Ronen Segev v. 262 N 9 LLC, 260-262 North 9th Street Condominium et al

Supreme Court of the State of New York, County of New York, March 20, 2019

Plaintiff, Ronen Segev (“Segev”), entered into a contract with defendant, 262 N 9 LLC (the “Seller”), for the purchase of an individual condominium unit. Pursuant to the bylaws of the condominium and a clause in the contract, the defendant Board of Managers (the “Board”) of the condominium had a right of first refusal to purchase the apartment. After the Board exercised its right of first refusal and closed on the unit, Segev commenced an action alleging six causes of action: (1) breach of contract against the Seller; (2) tortious interference with contractual relations; (3) conspiracy to tortuously interfere with contractual relations; (4) breach of fiduciary duty as against the selling broker; (5) conspiracy to breach fiduciary duty; and (6) tortious interference with fiduciary duties and/or aiding and abetting breach of fiduciary duty.

Segev alleged that the Board engaged in misconduct in exercising the right of first refusal and did not follow the protocols as required by the by-laws and that a member of the Seller was also a member of the Board and thus there was a conflict of interest in the vote to exercise the right of first refusal. Seller and the Board moved to dismiss all causes of action, alleging that the Board properly exercised its right of first refusal and did not engage in misconduct.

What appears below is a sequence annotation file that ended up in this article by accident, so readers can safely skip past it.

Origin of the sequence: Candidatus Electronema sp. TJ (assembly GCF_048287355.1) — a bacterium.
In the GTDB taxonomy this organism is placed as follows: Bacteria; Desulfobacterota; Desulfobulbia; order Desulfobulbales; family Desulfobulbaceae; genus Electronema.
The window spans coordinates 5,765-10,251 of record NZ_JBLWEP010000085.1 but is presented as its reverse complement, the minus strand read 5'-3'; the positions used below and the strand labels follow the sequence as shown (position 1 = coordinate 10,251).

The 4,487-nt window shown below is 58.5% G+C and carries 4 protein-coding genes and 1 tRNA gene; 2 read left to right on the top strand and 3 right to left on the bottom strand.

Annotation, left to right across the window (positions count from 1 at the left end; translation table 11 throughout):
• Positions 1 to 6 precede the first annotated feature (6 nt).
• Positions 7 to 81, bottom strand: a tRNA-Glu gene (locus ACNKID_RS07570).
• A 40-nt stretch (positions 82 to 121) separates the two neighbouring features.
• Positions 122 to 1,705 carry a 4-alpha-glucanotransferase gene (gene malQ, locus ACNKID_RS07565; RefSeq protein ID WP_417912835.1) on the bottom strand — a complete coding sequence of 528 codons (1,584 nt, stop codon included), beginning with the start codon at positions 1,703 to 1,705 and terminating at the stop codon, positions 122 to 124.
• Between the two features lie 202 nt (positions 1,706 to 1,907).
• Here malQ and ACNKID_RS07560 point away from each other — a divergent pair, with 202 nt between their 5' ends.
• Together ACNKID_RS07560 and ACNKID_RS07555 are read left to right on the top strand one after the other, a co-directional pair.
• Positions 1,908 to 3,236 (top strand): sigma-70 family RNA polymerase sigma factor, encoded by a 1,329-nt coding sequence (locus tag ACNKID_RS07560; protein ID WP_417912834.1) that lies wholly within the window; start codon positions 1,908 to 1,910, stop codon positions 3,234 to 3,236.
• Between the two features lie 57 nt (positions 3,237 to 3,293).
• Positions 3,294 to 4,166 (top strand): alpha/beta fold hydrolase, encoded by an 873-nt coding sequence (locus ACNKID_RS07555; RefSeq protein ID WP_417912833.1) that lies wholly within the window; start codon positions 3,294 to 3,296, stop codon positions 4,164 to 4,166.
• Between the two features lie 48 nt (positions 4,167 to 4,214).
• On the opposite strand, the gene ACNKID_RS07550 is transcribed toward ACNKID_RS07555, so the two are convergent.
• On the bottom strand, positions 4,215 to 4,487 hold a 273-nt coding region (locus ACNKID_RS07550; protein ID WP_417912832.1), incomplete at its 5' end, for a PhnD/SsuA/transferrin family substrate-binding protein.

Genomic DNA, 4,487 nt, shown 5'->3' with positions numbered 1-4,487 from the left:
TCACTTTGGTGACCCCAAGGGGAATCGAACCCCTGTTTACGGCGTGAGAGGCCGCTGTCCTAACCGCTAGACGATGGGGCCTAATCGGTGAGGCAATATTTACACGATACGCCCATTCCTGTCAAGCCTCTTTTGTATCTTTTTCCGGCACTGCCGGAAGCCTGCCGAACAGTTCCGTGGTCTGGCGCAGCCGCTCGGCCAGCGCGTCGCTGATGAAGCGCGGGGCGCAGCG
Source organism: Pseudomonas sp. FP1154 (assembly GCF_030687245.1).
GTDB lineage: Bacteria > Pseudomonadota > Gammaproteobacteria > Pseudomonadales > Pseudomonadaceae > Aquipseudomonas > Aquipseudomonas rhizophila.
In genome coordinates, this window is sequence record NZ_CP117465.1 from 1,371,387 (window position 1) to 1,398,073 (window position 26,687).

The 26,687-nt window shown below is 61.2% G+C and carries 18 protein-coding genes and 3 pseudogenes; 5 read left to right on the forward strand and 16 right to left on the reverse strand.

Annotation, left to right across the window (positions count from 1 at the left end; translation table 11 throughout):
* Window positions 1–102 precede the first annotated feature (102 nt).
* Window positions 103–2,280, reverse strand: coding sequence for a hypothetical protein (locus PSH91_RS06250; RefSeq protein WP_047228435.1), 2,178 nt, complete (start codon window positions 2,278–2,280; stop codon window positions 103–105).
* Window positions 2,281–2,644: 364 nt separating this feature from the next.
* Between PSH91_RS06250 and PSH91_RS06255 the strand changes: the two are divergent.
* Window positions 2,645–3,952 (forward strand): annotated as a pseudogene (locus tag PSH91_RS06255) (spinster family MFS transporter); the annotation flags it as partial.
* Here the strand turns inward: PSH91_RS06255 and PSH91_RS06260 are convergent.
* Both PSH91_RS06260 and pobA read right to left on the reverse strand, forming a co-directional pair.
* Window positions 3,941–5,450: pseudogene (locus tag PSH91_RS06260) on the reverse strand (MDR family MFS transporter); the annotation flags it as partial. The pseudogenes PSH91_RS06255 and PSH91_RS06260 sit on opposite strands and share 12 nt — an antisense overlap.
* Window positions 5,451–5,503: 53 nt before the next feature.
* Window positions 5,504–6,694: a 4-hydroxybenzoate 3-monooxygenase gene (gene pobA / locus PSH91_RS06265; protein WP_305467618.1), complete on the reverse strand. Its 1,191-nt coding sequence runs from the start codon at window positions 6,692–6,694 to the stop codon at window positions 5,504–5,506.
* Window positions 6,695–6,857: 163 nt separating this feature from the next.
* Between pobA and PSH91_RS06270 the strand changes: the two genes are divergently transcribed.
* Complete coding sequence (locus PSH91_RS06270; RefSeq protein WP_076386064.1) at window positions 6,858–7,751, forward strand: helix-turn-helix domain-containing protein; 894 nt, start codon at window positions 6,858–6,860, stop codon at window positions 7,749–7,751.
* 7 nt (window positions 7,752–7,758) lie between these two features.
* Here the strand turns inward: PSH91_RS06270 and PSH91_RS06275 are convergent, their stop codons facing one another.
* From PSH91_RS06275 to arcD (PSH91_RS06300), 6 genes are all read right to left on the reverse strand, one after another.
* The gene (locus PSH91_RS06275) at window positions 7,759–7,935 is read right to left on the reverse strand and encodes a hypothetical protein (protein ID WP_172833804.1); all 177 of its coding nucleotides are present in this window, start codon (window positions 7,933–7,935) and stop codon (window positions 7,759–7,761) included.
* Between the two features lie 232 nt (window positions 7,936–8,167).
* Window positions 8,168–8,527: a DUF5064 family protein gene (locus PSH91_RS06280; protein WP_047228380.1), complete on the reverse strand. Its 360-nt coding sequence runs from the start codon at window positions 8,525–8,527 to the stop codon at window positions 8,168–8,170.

In dismissing the complaint as against the Seller and the Board, the Court held:
Breach of Contract

Since the parties agreed in the contract that the Board had a right of first refusal, the sale to the Board was not a breach. The Court also rejected the argument that the member of the Seller, who was also a member of the Board, needed to recuse himself from the vote. The Court reasoned that since the other four members of the Board voted in favor of exercising the right of first refusal, the outcome of the vote would not have changed and thus a recusal was unnecessary.
Tortious Interference with Contractual Relations

Segev had no standing to challenge whether the Board properly followed the protocols in the by-laws to exercise the right of first refusal as there was privity between Segev and the Board. Additionally, the Court held that Segev did not “sufficiently plead that the Board, in allegedly violating its by-laws, acted to intentionally procure the breach of Segev’s contract,” and did not show that “exercise of the right of first refusal was not taken in good faith in the lawful and legitimate furtherance of corporate purpose.”

The conspiracy causes of action were dismissed as Segev “failed to adequately identify a fiduciary duty owed to him by the members of the alleged conspiracy, or a breach of any such duty.” Additionally, New York does not recognize an independent cause of action for conspiracy.
Tortious Interference with Fiduciary Duty

This cause of action was dismissed as Segev failed to allege facts showing that any members of the Board “purposefully aided and abetted in any potential breach on the part of Segev’s broker.